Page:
VaccinationsWho should have the flu vaccine?
Flu is an unpredictable virus that can cause mild illness in most people.
It can cause severe illness and even death among vulnerable groups including older people, pregnant women and people with an underlying health condition.
For otherwise healthy people flu can be very unpleasant, however most people will recover from flu within a week or 2.
People who should have a flu vaccine
The injected flu vaccine is offered free of charge on the NHS to people who are at risk. This is to help protect them against catching flu and developing serious complications.
You should have the flu vaccine if you:
- are 65 years old or over
- are pregnant
- have certain medical conditions
- are living in a long-stay residential care home or other long-stay care facility
- receive a carer's allowance, or you are the main carer for an elderly or disabled person whose welfare may be at risk if you fall ill
Frontline health and social care workers are also eligible to receive the flu vaccine. It is your employer's responsibility to arrange and pay for this vaccine.
Flu vaccine for children
The flu vaccine is free on the NHS for:
- children over the age of 6 months with a long-term health condition
- children aged 2 and 3 years on August 31 2018 – that is, born between September 1 2014 and August 31 2016
- children in reception class and school years 1, 2, 3, 4 and 5
Children aged between 6 months and 2 years who are eligible for the flu vaccine will receive an injected flu vaccine.
Children eligible for the flu vaccine aged between 2 and 17 will usually have the flu vaccine nasal spray.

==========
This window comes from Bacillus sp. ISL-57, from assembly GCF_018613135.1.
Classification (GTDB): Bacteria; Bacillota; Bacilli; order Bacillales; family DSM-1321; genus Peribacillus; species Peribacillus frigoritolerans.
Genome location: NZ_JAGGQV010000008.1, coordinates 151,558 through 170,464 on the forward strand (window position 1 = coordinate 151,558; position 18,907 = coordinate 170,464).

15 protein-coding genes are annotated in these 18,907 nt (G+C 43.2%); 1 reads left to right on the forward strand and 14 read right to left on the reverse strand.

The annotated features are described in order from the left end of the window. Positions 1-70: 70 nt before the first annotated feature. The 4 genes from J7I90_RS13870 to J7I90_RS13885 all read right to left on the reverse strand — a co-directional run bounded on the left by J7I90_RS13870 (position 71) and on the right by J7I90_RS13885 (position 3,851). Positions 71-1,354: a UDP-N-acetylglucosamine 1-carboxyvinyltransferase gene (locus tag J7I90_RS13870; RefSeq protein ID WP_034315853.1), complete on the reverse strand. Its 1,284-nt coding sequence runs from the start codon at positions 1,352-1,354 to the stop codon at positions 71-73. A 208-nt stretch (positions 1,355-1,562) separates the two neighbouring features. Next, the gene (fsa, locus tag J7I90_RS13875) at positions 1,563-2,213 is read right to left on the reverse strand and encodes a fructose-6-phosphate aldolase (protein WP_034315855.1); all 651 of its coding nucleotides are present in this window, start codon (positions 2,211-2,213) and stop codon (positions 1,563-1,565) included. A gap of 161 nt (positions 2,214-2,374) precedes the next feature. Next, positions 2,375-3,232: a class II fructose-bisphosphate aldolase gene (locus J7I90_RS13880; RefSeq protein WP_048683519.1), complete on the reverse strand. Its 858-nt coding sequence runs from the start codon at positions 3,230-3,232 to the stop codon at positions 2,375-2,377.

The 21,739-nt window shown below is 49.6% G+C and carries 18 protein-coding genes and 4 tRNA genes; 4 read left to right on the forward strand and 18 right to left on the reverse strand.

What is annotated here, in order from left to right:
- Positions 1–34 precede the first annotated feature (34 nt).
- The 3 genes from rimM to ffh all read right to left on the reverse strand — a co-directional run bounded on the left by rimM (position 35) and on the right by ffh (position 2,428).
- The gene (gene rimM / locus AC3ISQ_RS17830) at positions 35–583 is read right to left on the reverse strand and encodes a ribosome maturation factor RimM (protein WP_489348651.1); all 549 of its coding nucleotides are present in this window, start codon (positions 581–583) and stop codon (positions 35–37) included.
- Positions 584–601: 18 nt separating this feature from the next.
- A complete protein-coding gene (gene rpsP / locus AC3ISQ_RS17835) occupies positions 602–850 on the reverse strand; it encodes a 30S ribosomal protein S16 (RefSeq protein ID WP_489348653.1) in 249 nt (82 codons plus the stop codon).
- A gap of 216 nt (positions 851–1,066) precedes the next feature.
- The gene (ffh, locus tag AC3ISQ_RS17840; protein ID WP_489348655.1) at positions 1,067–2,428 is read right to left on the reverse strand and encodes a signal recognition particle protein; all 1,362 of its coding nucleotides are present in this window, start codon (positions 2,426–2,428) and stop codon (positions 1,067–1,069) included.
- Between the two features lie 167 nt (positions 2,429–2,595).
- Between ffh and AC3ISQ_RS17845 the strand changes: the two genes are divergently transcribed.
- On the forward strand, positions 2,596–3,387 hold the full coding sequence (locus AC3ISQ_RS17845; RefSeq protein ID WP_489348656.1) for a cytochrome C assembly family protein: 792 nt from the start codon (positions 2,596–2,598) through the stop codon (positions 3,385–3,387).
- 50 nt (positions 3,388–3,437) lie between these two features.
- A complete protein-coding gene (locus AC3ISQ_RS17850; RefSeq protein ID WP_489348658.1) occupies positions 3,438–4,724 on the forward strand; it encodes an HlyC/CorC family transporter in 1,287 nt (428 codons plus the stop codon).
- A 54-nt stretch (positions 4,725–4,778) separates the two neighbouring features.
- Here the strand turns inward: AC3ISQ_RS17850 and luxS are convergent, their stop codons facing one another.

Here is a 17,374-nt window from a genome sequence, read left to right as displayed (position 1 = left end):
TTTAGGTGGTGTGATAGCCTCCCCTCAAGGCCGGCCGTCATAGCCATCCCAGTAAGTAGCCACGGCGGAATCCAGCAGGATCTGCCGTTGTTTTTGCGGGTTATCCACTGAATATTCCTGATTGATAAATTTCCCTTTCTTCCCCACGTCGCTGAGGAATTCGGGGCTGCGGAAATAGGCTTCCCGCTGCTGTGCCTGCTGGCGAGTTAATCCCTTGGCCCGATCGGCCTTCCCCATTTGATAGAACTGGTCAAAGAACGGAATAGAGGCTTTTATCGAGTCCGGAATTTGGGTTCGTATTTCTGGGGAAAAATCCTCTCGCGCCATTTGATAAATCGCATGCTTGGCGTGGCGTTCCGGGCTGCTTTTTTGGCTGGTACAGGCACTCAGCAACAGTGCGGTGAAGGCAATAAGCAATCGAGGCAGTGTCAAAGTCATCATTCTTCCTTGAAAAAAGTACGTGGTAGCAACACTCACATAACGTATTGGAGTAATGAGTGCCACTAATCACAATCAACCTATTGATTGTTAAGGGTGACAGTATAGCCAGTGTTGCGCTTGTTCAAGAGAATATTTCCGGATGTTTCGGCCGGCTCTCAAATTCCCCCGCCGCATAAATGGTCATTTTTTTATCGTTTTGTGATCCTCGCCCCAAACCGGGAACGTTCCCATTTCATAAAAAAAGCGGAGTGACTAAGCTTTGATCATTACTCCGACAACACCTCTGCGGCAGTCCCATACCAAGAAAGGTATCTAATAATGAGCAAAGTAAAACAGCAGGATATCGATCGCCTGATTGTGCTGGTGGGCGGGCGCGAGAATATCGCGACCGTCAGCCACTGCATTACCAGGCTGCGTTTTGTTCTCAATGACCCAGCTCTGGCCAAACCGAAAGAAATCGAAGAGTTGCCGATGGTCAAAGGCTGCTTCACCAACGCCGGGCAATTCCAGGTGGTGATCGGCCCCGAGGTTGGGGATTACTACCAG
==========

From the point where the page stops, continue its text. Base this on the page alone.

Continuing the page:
65s and over and the flu vaccine
You are eligible for the flu vaccine this year (2018/19) if you are aged 65 and over on March 31 2019 – that is, you were born on or before March 31 1954. So, if you are currently 64 but will be 65 on March 31 2019, you do qualify.
It's important that you benefit from having the most effective vaccine and for those aged 65 and over, this is the newly available adjuvanted trivalent vaccine.
This year, deliveries of the vaccine are being made in phases, so you may have to wait until your GP surgery or pharmacy receives their next delivery of the vaccine.
Pregnant women and the flu vaccine
If you're pregnant, you're advised to have the injectable flu vaccine, regardless of the stage of pregnancy you've reached.
That's because there's strong evidence to suggest pregnant women have an increased risk of developing complications if they get flu.
If you're pregnant, you will benefit from the flu vaccine because:
- it reduces your chance of getting serious complications of flu, such as pneumonia, particularly in the later stages of pregnancy
- it reduces your risk of having a miscarriage, or your baby being born prematurely or with a low birthweight because of flu
- it will help protect your baby as they will continue to have some immunity to flu for the first few months of their life
It's safe to have the flu vaccine at any stage of pregnancy from conception onwards. Talk to your GP, midwife or pharmacist if you want more information.
Read more about the flu vaccine in pregnancy.
Flu vaccine for people with medical conditions
The injected flu vaccine is offered free of charge on the NHS to anyone with a serious long-term health condition, including: